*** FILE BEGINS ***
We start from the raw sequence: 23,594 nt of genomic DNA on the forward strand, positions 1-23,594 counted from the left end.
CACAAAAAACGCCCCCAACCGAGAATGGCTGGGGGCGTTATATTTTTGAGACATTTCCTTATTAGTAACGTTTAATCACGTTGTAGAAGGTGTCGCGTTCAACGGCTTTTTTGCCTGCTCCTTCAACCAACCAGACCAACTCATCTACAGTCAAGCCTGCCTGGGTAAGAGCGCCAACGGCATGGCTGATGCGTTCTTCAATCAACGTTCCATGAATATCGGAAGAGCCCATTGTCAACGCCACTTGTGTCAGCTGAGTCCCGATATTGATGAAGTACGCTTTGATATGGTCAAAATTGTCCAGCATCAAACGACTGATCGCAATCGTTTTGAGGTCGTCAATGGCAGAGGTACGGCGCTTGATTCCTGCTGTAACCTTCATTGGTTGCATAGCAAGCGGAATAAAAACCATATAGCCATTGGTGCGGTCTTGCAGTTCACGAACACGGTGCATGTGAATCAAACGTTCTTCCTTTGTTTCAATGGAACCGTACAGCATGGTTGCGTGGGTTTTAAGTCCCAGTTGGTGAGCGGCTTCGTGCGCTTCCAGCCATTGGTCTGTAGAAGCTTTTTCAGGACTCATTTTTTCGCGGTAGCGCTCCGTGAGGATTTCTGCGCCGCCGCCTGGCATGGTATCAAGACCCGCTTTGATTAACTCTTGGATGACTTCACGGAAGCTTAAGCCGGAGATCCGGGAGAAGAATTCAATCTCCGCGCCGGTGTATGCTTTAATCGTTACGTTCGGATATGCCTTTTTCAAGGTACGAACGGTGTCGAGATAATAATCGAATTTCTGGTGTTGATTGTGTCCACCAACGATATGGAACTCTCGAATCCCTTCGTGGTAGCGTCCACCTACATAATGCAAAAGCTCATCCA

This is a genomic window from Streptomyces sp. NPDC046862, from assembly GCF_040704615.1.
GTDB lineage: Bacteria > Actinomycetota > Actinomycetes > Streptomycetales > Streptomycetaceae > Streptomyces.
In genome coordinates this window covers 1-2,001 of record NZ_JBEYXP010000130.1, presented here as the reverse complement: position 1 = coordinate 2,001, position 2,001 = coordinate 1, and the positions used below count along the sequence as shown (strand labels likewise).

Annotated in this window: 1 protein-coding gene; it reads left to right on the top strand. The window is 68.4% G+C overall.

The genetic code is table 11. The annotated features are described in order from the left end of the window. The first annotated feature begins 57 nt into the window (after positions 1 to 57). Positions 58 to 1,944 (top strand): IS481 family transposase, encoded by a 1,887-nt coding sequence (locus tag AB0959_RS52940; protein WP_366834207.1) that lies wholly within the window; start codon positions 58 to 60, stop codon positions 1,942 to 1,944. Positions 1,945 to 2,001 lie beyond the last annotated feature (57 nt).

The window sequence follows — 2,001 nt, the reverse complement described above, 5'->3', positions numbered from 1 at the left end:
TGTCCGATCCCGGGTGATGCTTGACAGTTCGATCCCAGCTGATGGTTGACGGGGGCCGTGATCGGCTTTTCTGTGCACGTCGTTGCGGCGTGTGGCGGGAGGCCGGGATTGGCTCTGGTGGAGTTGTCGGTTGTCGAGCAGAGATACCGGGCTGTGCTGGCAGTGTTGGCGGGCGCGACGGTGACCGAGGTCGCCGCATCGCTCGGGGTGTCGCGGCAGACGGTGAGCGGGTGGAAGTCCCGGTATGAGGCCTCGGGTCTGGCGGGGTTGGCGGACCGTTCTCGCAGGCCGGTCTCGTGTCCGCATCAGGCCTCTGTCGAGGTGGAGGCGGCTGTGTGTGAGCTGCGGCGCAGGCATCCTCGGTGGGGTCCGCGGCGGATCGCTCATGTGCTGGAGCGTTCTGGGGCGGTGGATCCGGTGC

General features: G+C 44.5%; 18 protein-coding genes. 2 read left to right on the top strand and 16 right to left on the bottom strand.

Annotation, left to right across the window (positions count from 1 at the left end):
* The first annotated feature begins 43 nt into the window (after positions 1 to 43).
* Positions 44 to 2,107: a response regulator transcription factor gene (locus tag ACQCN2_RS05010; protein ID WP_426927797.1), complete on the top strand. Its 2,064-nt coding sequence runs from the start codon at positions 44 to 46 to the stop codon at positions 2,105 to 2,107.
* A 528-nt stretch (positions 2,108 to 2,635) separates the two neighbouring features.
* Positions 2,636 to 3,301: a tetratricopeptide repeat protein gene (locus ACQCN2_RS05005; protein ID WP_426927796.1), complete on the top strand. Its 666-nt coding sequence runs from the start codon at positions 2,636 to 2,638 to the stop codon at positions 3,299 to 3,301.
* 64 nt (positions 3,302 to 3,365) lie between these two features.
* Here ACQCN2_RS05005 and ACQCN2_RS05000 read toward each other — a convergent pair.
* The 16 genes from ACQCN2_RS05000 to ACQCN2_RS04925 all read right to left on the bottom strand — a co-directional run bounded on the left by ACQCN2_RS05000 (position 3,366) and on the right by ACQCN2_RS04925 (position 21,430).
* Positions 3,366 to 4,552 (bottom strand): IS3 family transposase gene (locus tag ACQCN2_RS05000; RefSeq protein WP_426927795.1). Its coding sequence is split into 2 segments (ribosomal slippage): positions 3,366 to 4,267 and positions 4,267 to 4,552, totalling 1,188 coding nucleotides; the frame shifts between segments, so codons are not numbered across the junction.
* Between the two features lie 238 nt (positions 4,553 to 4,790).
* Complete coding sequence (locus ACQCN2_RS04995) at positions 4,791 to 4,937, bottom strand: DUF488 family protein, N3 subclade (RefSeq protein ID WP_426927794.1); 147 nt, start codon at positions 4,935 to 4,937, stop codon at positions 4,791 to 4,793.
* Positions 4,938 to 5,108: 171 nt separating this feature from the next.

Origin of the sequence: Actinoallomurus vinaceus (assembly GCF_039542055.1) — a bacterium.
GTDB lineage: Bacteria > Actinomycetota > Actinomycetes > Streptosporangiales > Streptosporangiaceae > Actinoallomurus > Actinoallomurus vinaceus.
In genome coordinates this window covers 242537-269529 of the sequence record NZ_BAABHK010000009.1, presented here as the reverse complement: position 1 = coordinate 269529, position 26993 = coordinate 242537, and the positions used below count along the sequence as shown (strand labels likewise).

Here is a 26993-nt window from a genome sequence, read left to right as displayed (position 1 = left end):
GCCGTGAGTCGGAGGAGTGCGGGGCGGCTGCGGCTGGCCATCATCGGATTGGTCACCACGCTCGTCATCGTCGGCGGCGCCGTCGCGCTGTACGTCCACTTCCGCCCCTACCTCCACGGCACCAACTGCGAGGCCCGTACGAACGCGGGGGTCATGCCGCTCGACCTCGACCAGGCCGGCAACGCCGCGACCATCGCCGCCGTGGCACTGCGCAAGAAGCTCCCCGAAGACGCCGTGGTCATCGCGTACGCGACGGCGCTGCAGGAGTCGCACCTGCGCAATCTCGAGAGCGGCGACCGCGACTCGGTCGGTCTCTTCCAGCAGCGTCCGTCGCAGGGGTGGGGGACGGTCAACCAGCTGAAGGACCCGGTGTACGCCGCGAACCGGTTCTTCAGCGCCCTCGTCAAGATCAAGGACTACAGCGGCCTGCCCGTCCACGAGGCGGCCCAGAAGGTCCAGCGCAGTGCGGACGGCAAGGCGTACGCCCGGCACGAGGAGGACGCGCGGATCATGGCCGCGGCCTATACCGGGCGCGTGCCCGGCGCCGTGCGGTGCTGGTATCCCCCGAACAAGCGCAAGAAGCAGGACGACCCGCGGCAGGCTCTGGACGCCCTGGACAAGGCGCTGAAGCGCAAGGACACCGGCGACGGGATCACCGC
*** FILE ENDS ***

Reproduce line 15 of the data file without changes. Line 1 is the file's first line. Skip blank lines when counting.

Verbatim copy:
* Positions 2,636 to 3,301: a tetratricopeptide repeat protein gene (locus ACQCN2_RS05005; protein ID WP_426927796.1), complete on the top strand. Its 666-nt coding sequence runs from the start codon at positions 2,636 to 2,638 to the stop codon at positions 3,299 to 3,301.